'Days of Rambo Are Over': Military Details Plans for Integrating Women Into Combat Units

PHOTO: In this Sept. 18, 2012 file photo, female soldiers from 1st Brigade Combat Team, 101st Airborne Division train on a firing range while testing new body armor in Fort Campbell, Ky., in preparation for their deployment to Afghanistan.
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Despite a declaration that "the days of Rambo are over," Special Operations Command has concerns about how women will fit into its elite units as the military makes the transition to having women in combat by January 2016.

Though U.S. Special Operations Command says it will undertake long-term studies of the ramifications of such a move on its forces, Army and Navy plans could have women training for Army Ranger School by mid-2015 and as Navy SEALs by 2016.

The military services, which all presented their long-term plans Tuesday for how they will integrate women into front-line combat units, are all currently developing gender-neutral standards for those units, but U.S. Special Operations Command is not going to change its difficult entry standards, which are both physical and mental.

"The days of Rambo are over," said Maj. Gen. Bennet Sacolick, of the U.S. Special Operations Command Force Management Directorate. "I mean, we're looking for young men that can speak and learn a foreign language and understand culture, that can work with indigenous populations and culturally atune manners.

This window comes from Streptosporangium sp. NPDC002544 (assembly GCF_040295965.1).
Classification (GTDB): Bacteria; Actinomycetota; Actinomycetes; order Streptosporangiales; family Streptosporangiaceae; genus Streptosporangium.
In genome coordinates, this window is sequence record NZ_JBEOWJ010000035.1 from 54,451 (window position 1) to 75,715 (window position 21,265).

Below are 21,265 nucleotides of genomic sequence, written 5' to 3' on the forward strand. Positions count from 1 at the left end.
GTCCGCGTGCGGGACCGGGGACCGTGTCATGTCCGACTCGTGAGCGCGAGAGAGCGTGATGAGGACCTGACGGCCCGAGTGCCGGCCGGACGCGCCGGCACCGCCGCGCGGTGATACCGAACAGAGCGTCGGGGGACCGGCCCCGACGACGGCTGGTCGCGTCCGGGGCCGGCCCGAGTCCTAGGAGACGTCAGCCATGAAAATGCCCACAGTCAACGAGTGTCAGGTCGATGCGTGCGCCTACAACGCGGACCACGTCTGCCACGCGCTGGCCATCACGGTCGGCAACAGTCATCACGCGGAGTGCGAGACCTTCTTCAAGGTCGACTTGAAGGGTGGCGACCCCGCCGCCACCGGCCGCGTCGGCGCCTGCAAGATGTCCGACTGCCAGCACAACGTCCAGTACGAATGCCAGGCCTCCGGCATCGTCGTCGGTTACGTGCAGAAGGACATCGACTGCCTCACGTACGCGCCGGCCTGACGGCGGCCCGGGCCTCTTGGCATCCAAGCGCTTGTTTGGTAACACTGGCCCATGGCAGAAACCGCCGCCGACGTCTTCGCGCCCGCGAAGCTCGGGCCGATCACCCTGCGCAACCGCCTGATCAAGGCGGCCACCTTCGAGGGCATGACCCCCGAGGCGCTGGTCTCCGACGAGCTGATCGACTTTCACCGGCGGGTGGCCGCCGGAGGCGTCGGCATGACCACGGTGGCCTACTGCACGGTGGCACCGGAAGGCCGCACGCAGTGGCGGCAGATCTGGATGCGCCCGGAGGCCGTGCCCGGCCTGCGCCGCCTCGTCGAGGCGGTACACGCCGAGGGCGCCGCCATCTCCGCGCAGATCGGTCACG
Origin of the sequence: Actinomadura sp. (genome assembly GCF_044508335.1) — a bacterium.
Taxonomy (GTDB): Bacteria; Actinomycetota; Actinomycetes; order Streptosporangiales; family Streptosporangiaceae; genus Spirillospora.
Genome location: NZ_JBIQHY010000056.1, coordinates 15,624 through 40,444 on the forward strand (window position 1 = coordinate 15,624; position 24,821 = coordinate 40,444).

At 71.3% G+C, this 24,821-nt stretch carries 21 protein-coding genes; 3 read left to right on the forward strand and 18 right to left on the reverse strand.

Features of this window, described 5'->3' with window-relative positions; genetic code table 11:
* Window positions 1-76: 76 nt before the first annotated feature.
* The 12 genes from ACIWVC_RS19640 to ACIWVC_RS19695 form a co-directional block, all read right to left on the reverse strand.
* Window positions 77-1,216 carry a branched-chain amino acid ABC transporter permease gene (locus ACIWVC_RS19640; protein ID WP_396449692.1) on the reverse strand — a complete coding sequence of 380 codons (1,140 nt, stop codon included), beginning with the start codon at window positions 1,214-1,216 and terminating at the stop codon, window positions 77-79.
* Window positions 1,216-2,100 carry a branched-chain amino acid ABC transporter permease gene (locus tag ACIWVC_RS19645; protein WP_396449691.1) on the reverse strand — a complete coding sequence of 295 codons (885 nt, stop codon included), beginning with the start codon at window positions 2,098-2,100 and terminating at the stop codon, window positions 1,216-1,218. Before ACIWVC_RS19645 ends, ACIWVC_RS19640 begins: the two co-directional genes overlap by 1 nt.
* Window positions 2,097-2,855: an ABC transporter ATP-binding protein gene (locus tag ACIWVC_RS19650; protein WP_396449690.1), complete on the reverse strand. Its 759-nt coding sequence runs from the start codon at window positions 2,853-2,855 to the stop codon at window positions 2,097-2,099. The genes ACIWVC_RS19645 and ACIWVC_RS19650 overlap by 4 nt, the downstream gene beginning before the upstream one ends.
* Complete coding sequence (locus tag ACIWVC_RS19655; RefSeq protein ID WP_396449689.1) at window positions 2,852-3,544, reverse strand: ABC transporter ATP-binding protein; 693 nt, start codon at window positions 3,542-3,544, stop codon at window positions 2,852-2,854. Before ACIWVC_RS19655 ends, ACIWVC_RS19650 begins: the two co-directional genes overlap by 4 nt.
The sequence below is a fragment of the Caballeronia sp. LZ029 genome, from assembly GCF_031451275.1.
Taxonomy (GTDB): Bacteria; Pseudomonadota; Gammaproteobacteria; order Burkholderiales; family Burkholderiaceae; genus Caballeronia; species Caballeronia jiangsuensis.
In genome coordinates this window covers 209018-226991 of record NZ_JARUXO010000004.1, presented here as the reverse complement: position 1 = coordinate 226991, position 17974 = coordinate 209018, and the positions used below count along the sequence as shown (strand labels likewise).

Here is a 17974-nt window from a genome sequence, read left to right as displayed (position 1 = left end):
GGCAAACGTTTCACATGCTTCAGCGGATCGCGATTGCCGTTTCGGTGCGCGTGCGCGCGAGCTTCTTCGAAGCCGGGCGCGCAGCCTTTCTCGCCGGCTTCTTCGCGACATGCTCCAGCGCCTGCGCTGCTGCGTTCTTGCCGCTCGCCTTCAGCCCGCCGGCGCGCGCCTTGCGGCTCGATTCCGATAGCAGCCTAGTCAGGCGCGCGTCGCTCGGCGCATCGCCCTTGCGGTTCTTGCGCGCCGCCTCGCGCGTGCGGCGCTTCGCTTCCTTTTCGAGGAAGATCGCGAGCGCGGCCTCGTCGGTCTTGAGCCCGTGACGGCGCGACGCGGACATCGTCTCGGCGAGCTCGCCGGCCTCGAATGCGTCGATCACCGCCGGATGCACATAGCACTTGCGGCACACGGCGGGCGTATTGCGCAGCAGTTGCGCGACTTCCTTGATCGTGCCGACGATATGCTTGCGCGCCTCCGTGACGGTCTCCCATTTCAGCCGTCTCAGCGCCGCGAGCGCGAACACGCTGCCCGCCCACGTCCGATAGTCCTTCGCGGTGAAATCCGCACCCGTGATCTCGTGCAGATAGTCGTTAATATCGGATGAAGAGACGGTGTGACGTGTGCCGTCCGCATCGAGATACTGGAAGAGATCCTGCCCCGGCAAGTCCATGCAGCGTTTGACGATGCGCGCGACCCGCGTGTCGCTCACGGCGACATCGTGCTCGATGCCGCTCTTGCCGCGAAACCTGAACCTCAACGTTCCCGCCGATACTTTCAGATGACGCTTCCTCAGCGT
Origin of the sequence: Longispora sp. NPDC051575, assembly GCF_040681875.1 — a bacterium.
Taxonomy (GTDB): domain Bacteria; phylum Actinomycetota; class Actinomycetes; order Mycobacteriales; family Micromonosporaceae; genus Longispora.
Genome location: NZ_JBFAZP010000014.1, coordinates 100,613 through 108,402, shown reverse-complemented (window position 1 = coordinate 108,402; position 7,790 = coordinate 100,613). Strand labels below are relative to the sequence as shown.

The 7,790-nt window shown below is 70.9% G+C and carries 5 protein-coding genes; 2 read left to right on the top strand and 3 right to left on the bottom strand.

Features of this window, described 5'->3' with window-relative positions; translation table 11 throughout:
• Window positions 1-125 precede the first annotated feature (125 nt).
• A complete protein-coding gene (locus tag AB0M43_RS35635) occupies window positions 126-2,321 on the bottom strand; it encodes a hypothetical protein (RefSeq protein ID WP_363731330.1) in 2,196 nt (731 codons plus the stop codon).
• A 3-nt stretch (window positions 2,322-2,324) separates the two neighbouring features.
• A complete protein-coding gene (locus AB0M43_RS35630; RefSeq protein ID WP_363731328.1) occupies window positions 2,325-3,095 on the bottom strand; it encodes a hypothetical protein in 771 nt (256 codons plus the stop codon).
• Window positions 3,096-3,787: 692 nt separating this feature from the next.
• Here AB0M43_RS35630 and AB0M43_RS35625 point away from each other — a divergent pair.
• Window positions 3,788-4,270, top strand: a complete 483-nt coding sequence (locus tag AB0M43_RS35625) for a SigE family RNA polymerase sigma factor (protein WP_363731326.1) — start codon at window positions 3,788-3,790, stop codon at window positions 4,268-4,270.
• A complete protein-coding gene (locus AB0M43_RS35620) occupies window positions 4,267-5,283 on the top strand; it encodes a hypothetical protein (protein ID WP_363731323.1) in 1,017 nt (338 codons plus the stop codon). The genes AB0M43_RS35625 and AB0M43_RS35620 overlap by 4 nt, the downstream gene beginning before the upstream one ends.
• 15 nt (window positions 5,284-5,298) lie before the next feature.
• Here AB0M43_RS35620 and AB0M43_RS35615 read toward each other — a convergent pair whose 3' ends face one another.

"The defining characteristic of our operators are intellect," he added. "And when people fail in the special forces qualification course, predominantly they fail because they're not doing their homework."

Sacolick admitted that SOCOM has concerns about letting women into its elite ranks because their units are often small teams working in remote areas. He said the biggest challenge has less to do with how they do on physical tests but in dealing with social and cultural changes.

He said the command is not predisposed to any course of action, which is why it will undertake three studies over the next year to look at the socio-cultural impact of a change before making a recommendation to the Secretary of Defense by July 2015.

One of the studies will focus on "the social implications of integrating women at the team level," another will look at "the behavior and cultural aspects of integrating women into its formations that operate in that remote special operations environment," he said.

The third study will be a survey, similar to the one conducted by the Pentagon ahead of the repeal of "don't ask, don't tell," that will gauge the opinions of Special Operations forces.

"Our formations are filled with quiet professionals," Sacolick said. "We need to know how they feel about integration at the team level. I think that's going be really important."

The military services have similar long timelines that will meet the Pentagon's goal of integrating women in all combat units by January 2016. Each is charting its own path for developing gender-neutral standards for jobs that men and women will be able to do in combat units.